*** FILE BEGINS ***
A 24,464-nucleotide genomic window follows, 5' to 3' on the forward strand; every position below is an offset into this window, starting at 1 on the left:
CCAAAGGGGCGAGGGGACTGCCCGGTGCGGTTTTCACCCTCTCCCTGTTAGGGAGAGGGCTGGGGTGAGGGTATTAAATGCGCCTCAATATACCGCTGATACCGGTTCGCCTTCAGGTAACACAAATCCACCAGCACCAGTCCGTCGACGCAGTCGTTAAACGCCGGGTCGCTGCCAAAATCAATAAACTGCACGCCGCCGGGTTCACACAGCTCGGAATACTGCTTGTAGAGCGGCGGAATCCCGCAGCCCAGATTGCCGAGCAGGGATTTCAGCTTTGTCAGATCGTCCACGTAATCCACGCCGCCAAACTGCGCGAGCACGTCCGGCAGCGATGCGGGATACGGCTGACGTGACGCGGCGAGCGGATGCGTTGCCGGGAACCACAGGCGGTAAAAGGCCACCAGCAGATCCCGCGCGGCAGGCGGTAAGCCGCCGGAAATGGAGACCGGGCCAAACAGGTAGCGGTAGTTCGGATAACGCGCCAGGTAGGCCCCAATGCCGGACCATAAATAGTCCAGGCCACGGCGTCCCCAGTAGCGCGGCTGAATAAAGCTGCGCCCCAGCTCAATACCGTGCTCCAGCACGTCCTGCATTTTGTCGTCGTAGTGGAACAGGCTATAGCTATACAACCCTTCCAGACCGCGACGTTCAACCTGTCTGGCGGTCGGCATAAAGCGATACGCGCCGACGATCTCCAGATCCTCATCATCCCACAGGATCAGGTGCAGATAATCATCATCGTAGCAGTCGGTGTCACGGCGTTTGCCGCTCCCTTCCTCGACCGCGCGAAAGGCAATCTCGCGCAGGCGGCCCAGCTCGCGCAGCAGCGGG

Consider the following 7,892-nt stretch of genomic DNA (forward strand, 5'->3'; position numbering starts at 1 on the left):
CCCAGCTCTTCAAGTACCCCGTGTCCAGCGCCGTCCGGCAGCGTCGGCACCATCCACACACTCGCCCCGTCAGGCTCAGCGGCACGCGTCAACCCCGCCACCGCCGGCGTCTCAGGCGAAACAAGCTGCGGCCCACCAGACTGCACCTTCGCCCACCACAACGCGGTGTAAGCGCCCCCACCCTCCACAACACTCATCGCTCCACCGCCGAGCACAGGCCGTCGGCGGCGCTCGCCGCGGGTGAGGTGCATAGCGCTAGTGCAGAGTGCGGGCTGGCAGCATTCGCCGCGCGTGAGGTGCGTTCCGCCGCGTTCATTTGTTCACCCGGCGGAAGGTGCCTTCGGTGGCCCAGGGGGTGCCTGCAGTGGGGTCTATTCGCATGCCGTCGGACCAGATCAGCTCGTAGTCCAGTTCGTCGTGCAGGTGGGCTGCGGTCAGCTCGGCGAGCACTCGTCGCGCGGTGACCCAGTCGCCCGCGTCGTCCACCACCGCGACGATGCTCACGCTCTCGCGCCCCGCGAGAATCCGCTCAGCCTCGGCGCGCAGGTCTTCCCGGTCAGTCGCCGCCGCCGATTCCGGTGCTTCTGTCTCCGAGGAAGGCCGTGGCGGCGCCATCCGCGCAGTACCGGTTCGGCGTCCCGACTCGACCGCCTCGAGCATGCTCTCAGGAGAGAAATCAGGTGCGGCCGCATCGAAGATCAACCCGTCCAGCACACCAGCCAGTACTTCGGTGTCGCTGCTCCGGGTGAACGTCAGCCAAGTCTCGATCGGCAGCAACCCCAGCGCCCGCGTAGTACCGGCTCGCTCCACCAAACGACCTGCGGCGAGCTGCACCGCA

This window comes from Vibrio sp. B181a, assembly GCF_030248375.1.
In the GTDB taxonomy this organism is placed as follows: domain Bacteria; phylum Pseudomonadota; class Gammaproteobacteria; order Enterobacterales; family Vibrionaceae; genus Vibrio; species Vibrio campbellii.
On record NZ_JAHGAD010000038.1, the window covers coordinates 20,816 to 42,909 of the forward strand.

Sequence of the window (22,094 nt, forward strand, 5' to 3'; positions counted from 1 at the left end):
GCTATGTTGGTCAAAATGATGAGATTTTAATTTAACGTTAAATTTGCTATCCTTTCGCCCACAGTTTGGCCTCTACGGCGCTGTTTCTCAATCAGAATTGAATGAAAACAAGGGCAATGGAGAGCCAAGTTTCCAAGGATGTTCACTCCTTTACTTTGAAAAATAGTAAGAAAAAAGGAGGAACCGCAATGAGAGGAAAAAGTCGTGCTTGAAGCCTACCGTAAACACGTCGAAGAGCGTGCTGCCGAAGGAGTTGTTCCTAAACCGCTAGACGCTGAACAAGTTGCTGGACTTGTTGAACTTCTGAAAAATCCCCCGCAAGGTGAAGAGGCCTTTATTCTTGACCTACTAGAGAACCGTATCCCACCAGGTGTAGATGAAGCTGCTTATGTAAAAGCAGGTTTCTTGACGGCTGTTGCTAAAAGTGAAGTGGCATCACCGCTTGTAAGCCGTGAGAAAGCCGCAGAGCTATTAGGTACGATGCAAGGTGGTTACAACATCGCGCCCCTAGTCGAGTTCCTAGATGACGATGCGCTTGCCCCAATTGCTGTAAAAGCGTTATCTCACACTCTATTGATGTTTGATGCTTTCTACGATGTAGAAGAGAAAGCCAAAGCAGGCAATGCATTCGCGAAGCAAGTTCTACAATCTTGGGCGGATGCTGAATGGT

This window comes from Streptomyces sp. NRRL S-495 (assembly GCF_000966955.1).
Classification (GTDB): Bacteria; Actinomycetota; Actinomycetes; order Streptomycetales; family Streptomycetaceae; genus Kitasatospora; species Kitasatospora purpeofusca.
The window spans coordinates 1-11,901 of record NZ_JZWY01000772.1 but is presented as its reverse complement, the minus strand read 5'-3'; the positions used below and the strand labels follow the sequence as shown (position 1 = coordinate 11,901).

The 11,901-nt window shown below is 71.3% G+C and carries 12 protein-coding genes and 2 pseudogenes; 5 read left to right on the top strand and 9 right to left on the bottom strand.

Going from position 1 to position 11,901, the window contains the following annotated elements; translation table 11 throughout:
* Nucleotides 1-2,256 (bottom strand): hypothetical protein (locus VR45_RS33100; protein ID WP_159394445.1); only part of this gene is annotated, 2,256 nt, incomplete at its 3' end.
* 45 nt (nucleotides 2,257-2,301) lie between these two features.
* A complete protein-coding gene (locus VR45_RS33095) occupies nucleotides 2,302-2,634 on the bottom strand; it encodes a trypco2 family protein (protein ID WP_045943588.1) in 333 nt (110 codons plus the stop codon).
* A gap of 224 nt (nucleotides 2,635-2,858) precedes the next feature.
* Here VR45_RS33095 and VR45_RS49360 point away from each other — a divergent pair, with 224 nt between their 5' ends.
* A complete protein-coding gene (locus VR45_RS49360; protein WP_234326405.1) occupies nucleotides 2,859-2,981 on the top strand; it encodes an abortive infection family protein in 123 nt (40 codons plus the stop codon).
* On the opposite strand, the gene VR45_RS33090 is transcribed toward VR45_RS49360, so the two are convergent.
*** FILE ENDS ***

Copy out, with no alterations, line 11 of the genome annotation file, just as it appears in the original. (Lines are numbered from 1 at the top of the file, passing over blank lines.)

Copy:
Classification (GTDB): Bacteria; Actinomycetota; Actinomycetes; order Streptomycetales; family Streptomycetaceae; genus Kitasatospora; species Kitasatospora purpeofusca.